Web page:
One third of dementia cases can be prevented within the next 25 years by tackling risk factors. The case "for" and "against"

Manuel Montero-Odasso, Zahinoor Ismail, Gill Livingston
Alzheimer's Research & Therapy 2020 July 8, 12 (1): 81

BACKGROUND: Recently, it has been suggested that up to a third of the dementia cases might be preventable. While prevention is always better than cure, this is particularly important in the field of dementia, as current interventions are not able to modify the disease. This article revises the evidence "for" and "against" dementia primary prevention.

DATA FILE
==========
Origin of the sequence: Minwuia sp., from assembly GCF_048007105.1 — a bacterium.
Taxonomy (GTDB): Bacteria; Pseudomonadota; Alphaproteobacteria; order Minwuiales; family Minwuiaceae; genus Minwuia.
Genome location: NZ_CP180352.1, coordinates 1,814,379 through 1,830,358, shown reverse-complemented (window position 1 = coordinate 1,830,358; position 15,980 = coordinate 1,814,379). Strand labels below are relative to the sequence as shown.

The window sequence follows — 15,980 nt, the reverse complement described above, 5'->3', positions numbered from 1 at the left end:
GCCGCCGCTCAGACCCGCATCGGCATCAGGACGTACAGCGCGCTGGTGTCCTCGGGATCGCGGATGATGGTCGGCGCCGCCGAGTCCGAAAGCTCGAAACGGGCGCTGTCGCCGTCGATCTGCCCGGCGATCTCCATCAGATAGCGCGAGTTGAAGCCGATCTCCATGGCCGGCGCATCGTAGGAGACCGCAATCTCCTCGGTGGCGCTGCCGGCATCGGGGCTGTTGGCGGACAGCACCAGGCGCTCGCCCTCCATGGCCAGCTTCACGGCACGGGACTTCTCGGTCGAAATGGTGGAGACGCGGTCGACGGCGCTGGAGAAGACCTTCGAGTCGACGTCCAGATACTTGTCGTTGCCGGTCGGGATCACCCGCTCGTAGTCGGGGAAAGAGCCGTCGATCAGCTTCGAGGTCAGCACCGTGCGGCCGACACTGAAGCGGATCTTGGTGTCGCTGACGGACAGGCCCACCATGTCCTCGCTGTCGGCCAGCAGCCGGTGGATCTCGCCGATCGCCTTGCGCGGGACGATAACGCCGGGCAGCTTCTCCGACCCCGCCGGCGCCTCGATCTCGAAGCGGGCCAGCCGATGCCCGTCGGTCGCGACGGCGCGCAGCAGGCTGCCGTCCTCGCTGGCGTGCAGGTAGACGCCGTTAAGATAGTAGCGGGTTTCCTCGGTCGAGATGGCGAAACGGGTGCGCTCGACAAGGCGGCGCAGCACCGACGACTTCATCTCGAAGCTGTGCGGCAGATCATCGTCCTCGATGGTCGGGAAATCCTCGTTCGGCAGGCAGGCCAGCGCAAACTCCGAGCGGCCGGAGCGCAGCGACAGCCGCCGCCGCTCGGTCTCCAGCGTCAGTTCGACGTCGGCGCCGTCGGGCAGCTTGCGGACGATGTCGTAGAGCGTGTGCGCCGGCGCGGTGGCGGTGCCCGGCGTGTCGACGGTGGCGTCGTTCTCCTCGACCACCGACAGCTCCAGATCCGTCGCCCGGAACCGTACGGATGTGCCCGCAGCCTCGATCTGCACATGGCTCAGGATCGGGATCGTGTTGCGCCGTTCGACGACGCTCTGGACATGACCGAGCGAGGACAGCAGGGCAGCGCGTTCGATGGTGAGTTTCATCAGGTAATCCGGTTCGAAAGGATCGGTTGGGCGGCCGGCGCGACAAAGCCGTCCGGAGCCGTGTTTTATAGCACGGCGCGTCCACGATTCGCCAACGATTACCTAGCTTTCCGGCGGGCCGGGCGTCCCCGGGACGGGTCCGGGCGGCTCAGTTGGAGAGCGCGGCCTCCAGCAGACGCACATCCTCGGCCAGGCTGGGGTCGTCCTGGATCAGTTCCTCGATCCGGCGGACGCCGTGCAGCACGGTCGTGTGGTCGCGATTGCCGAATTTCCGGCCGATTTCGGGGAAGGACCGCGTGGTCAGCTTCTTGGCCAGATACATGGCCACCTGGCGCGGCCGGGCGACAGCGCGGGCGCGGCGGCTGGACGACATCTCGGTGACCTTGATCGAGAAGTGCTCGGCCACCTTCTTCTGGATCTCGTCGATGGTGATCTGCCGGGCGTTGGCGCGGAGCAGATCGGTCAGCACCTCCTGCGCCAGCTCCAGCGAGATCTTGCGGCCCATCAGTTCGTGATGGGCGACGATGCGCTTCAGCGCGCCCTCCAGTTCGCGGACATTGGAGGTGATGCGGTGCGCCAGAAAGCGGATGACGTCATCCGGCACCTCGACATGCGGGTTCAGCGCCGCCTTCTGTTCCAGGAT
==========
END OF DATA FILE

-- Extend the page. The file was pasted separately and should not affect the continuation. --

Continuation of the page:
DISCUSSION: Evidence "for" is sustained by the Lancet Commission on Dementia Prevention, Intervention and Care that noted a reduction of age-related incidence of dementia in high-income countries. Based on results from large cohort studies and using population attributable risk, the commission concluded that up to 35% of dementia cases could be prevented by modifying nine risk factors: low education, midlife hearing loss, obesity, hypertension, late-life depression, smoking, physical inactivity, diabetes, and social isolation. In this life course conceptual framework, modifications of risk factors can influence dementia decades before clinical disease onset. However, evidence "against" is supported by large randomized controlled trials (RCT, > 250 participants per arm, minimum of 6 months follow-up), primarily set to prevent dementia using lifestyle interventions that have shown modest or negative results. The 2017 National Academy of Medicine report concluded that the current evidence is limited and there are no specific interventions to warrant a public health recommendation for dementia prevention. Multiple pathological pathways are involved in the development of dementia which are theoretically treatable by managing midlife hearing loss and hypertension, and with physical exercise and education, as suggested by robust observational studies. However, evidence from large clinical trials is not conclusive to support that a third of dementia cases might be prevented. Current initiatives testing the effect of lifestyle interventions in larger clinical trials may help to settle this debate.

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